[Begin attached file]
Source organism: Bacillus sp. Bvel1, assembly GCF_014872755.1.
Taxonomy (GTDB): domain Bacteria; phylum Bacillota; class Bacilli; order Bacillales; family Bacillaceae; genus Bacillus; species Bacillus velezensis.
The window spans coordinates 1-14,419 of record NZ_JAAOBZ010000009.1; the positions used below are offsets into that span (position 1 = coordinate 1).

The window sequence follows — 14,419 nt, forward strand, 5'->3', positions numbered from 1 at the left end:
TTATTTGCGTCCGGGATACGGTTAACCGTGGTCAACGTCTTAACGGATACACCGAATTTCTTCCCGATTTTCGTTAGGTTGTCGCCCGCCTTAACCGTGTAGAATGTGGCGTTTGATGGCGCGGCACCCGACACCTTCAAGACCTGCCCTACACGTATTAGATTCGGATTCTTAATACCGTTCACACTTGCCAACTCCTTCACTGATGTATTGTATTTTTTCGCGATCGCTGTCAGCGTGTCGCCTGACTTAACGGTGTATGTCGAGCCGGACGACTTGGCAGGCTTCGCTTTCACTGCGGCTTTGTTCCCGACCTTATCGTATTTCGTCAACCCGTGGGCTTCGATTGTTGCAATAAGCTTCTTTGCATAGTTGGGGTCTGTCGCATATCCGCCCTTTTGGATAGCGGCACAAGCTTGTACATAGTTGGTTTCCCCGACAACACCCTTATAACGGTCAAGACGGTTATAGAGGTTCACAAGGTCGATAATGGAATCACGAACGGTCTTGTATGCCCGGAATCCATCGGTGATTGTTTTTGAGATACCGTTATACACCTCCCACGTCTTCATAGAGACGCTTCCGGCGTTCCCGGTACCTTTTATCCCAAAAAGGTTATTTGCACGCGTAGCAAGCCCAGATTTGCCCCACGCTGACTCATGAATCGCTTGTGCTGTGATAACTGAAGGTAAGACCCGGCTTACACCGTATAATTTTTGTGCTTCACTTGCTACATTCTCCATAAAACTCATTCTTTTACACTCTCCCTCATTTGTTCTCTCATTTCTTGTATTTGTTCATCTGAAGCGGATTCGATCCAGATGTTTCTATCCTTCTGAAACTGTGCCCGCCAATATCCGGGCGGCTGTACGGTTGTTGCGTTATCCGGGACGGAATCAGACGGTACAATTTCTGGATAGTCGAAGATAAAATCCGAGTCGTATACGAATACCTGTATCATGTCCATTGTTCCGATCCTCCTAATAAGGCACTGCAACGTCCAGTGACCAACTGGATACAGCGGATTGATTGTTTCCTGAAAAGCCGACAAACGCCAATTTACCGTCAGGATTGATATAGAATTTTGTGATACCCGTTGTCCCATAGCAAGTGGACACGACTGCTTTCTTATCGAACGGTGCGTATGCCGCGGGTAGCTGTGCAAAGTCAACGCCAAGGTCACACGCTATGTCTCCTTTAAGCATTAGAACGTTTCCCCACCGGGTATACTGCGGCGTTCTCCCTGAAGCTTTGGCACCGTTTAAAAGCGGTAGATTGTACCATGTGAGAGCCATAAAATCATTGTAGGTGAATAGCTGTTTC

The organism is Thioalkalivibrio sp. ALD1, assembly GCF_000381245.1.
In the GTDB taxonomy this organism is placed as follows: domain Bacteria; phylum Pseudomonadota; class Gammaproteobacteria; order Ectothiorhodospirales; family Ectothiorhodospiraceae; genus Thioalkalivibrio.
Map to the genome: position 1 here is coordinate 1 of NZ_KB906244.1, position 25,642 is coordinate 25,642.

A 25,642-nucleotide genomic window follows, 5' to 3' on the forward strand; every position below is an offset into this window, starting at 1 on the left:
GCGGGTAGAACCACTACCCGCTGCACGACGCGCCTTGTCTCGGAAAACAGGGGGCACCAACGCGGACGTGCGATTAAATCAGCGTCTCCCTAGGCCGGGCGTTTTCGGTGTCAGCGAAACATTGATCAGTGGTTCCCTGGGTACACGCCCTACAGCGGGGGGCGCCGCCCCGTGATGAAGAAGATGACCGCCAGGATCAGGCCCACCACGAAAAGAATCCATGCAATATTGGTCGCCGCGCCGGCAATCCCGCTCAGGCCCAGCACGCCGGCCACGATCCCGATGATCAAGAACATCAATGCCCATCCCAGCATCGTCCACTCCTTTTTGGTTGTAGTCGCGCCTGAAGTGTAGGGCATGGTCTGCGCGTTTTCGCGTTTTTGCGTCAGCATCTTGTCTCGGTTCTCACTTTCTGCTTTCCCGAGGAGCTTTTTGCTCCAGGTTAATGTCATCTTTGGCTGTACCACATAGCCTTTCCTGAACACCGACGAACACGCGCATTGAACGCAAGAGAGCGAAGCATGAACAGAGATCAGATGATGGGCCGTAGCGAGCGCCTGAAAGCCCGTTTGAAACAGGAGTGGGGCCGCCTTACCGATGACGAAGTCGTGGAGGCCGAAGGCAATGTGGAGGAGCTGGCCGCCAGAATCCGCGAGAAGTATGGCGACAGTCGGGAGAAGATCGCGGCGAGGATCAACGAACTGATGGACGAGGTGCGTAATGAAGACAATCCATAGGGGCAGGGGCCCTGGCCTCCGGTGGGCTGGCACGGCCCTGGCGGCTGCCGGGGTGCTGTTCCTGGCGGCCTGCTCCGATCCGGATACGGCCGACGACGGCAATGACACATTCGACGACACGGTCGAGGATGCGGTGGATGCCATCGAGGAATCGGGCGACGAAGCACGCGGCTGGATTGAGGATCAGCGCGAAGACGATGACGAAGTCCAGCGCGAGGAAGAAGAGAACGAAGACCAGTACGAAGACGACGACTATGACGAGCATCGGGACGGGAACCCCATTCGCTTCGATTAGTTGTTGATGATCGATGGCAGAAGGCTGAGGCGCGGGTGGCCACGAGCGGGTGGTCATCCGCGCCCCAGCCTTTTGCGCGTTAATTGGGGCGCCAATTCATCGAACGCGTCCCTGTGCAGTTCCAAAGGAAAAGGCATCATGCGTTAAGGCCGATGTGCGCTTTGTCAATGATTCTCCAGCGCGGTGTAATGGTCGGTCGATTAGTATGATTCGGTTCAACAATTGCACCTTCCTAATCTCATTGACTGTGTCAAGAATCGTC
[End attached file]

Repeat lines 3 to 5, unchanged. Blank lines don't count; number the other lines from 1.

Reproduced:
The window spans coordinates 1-14,419 of record NZ_JAAOBZ010000009.1; the positions used below are offsets into that span (position 1 = coordinate 1).

The window sequence follows — 14,419 nt, forward strand, 5'->3', positions numbered from 1 at the left end:
TTATTTGCGTCCGGGATACGGTTAACCGTGGTCAACGTCTTAACGGATACACCGAATTTCTTCCCGATTTTCGTTAGGTTGTCGCCCGCCTTAACCGTGTAGAATGTGGCGTTTGATGGCGCGGCACCCGACACCTTCAAGACCTGCCCTACACGTATTAGATTCGGATTCTTAATACCGTTCACACTTGCCAACTCCTTCACTGATGTATTGTATTTTTTCGCGATCGCTGTCAGCGTGTCGCCTGACTTAACGGTGTATGTCGAGCCGGACGACTTGGCAGGCTTCGCTTTCACTGCGGCTTTGTTCCCGACCTTATCGTATTTCGTCAACCCGTGGGCTTCGATTGTTGCAATAAGCTTCTTTGCATAGTTGGGGTCTGTCGCATATCCGCCCTTTTGGATAGCGGCACAAGCTTGTACATAGTTGGTTTCCCCGACAACACCCTTATAACGGTCAAGACGGTTATAGAGGTTCACAAGGTCGATAATGGAATCACGAACGGTCTTGTATGCCCGGAATCCATCGGTGATTGTTTTTGAGATACCGTTATACACCTCCCACGTCTTCATAGAGACGCTTCCGGCGTTCCCGGTACCTTTTATCCCAAAAAGGTTATTTGCACGCGTAGCAAGCCCAGATTTGCCCCACGCTGACTCATGAATCGCTTGTGCTGTGATAACTGAAGGTAAGACCCGGCTTACACCGTATAATTTTTGTGCTTCACTTGCTACATTCTCCATAAAACTCATTCTTTTACACTCTCCCTCATTTGTTCTCTCATTTCTTGTATTTGTTCATCTGAAGCGGATTCGATCCAGATGTTTCTATCCTTCTGAAACTGTGCCCGCCAATATCCGGGCGGCTGTACGGTTGTTGCGTTATCCGGGACGGAATCAGACGGTACAATTTCTGGATAGTCGAAGATAAAATCCGAGTCGTATACGAATACCTGTATCATGTCCATTGTTCCGATCCTCCTAATAAGGCACTGCAACGTCCAGTGACCAACTGGATACAGCGGATTGATTGTTTCCTGAAAAGCCGACAAACGCCAATTTACCGTCAGGATTGATATAGAATTTTGTGATACCCGTTGTCCCATAGCAAGTGGACACGACTGCTTTCTTATCGAACGGTGCGTATGCCGCGGGTAGCTGTGCAAAGTCAACGCCAAGGTCACACGCTATGTCTCCTTTAAGCATTAGAACGTTTCCCCACCGGGTATACTGCGGCGTTCTCCCTGAAGCTTTGGCACCGTTTAAAAGCGGTAGATTGTACCATGTGAGAGCCATAAAATCATTGTAGGTGAATAGCTGTTTC